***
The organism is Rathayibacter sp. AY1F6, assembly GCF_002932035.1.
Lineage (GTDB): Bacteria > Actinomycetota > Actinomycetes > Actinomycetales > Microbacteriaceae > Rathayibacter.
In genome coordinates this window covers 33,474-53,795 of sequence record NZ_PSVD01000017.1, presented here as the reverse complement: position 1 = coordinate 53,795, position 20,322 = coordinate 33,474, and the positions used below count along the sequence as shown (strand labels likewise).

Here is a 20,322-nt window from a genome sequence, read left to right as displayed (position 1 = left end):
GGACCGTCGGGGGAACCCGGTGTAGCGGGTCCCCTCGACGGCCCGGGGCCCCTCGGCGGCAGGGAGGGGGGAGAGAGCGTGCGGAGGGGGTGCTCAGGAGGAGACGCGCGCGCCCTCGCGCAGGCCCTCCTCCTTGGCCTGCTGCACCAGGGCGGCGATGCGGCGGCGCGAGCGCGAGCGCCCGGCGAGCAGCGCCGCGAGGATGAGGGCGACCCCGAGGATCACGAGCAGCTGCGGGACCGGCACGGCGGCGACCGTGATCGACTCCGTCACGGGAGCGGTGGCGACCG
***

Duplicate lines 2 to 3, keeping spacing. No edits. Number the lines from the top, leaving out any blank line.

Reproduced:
Lineage (GTDB): Bacteria > Actinomycetota > Actinomycetes > Actinomycetales > Microbacteriaceae > Rathayibacter.
In genome coordinates this window covers 33,474-53,795 of sequence record NZ_PSVD01000017.1, presented here as the reverse complement: position 1 = coordinate 53,795, position 20,322 = coordinate 33,474, and the positions used below count along the sequence as shown (strand labels likewise).